Not trying to be negative here, but I see a lot of holes in this business.
So you know what we did? We all spent 3-4 days a week on contracting gigs, and the other 3-4 days a week working on our product together. Aside from the fact that we really didn't see eachother for half the week (which sucked because communication broke down), the contracting worked great. I set up expectations with my client and did some amazing work for them, and in the same week we made great progress on product.
Is it ideal? No. But does it keep the lights on and the health insurance paid and food on the counter? Yes. Assuming that everybody who decides to start a company has $50k saved up in their account is ludicrous.
And you know what? If we could have worked on the same project when we were bootstrapping rather than different ones, our communication and camaraderie would have been a lot better.
I completely agree that if you have a good deal of runway through savings or venture capital, staying heads down and avoiding distractions is the right move. But Christeso, that's not what this product is for. It's for all the other guys who need to hustle and scrape together enough money to keep going.
Although this approach is a little bit distracting, it can be much less distracting that raising capital and dealing with bad investors. I would recommend it to any early stage startup.
Otherwise, replacing a day job with a contract job might not be the biggest gain.
Just curious, how did you find your last contacting job? Did you work as a team or just allocate 1 person to do it?
We didn't charge a whole lot but it was enough to cover most of his salary. We're not in California and salaries are lower here.
Seriously though, my focus was on doing something like this to cultivate the Houston Startup scene(there isn't much of one yet but there seems to be simmering pot and few really good start ups.) Blog posts here:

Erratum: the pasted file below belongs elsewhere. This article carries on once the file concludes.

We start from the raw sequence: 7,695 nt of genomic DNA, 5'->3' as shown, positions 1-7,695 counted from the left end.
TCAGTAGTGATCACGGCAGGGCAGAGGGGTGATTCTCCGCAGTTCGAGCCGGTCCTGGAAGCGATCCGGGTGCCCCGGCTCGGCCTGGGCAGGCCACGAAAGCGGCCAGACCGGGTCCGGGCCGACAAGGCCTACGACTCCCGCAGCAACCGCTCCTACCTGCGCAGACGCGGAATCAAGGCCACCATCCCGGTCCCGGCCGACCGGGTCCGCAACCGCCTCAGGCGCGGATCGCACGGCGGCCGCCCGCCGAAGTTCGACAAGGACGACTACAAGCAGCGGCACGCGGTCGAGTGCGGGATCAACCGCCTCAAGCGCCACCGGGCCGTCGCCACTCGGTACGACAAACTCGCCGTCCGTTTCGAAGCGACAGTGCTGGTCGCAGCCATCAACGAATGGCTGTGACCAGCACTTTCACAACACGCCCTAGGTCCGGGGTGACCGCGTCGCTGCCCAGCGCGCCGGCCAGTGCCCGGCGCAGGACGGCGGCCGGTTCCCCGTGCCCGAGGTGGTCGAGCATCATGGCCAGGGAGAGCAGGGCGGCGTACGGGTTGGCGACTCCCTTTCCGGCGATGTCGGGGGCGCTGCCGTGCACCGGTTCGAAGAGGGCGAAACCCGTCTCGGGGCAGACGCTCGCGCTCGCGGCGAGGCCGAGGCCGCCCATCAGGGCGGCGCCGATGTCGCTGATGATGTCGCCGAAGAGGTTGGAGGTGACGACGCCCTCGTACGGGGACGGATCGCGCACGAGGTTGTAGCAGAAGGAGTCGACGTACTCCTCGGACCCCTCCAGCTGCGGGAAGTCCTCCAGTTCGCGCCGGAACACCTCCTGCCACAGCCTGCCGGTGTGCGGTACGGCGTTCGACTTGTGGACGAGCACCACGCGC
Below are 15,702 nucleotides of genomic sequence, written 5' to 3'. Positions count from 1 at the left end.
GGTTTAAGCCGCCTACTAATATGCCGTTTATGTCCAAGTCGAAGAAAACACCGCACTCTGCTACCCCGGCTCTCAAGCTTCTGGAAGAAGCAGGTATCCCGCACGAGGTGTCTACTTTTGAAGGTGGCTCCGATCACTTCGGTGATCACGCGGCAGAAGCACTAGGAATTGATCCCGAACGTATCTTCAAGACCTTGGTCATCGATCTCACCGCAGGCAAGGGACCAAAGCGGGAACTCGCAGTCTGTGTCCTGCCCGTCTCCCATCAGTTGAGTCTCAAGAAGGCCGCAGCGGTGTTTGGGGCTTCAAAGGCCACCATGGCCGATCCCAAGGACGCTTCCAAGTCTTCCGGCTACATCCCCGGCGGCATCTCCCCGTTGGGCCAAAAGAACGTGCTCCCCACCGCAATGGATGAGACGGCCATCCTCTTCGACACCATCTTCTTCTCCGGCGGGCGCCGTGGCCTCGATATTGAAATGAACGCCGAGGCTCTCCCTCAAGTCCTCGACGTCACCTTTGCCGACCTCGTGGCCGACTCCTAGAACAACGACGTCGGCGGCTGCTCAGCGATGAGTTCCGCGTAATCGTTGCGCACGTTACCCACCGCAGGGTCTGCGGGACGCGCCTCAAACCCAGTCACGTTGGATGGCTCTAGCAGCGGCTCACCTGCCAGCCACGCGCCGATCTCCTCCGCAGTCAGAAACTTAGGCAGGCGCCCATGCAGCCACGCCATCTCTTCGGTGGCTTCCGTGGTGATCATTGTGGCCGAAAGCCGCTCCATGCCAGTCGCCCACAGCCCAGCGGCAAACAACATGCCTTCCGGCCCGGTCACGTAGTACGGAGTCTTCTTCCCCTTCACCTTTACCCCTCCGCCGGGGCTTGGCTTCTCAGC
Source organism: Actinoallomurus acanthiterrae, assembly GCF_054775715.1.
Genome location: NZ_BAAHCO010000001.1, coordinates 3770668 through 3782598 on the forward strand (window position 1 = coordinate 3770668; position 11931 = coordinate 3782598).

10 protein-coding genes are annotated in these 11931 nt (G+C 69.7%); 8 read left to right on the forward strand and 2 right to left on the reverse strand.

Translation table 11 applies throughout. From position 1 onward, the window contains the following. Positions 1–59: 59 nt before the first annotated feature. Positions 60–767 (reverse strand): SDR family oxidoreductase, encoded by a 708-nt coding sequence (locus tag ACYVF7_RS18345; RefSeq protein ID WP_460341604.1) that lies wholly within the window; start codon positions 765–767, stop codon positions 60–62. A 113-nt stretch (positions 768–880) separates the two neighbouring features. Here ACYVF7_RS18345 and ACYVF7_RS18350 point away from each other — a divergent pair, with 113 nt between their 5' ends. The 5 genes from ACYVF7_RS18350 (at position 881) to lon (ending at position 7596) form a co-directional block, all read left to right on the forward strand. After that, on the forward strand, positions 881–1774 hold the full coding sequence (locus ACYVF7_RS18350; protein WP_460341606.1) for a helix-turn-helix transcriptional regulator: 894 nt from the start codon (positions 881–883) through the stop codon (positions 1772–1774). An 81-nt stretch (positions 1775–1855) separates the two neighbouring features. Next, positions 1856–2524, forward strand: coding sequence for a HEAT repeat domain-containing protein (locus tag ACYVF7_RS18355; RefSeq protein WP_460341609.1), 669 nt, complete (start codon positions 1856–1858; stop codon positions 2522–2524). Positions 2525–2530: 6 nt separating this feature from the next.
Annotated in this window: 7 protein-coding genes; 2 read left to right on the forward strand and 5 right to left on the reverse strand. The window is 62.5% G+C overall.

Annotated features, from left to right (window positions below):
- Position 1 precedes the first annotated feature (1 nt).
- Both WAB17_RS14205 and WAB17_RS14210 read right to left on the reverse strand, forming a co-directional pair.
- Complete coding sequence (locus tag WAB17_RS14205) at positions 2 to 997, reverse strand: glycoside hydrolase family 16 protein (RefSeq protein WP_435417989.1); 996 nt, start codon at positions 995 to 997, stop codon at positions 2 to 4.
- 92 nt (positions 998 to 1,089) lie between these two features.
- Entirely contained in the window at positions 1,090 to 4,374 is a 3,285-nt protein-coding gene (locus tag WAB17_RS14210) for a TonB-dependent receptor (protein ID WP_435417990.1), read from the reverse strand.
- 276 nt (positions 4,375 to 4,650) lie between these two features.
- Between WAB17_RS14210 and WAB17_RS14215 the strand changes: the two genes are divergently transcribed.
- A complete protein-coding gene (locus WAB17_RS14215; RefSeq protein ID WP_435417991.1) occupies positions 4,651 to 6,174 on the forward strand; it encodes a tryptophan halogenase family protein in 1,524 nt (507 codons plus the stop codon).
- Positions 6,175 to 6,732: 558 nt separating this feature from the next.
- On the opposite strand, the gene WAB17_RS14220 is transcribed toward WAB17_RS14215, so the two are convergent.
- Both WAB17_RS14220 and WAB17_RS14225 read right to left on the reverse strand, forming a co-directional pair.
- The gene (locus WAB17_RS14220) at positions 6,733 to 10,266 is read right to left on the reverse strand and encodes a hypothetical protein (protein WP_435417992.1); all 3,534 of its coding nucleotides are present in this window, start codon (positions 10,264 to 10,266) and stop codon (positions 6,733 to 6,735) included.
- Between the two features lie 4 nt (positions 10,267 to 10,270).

Having quality clients is as important as having quality developers.
You are faced with the same challenge a normal web dev shop faces: how do I get more quality gigs? Except that you have to get enough gigs for a lot of teams or you will end up serving the same teams over and over again.
I sincerely wish you success as I am interested by your concept (although I am based in Australia and my startup is not part of any premium incubator).
Oh and one for my co-founders has connections in Australia if you're interested.
As a client, why would I want to hire a team that I know is focused on something else? I don't want my project to be treated as a means to an end for the startup to achieve their dream.
How are you going to address this kind of apprehension?
Everyone is focused on something else. If not a side project or a startup, an SO or a hobby.
By definition, if you are paying someone money, they are focused on something else.
Also, we've seen larger startups (4 or more people) that need to bootstrap tend to only give up a portion of their team to take a contracting gig while the rest of the team focuses on the startup. Not unlike raising a round of funding.
Full disclosure, I'm doing something similar right now, and the employer we are working for is truly satisfied with what we're doing.
If you have something that needs to be built and you want a long term commitment you should simply hire experts as full time employees.
For instance, I live in Jamaica, but my startup is registered in Delaware (with a full blown US presence - bank account and all).
Would I 'qualify' given that I could be considered remote (i.e. use Skype and communicate via email)?
I can understand why you would want the Projects to be US-based (quite frankly, that's what I am looking for), but I don't see why the team would have to be US-based.
My company name is in my profile.
Let's see what happens.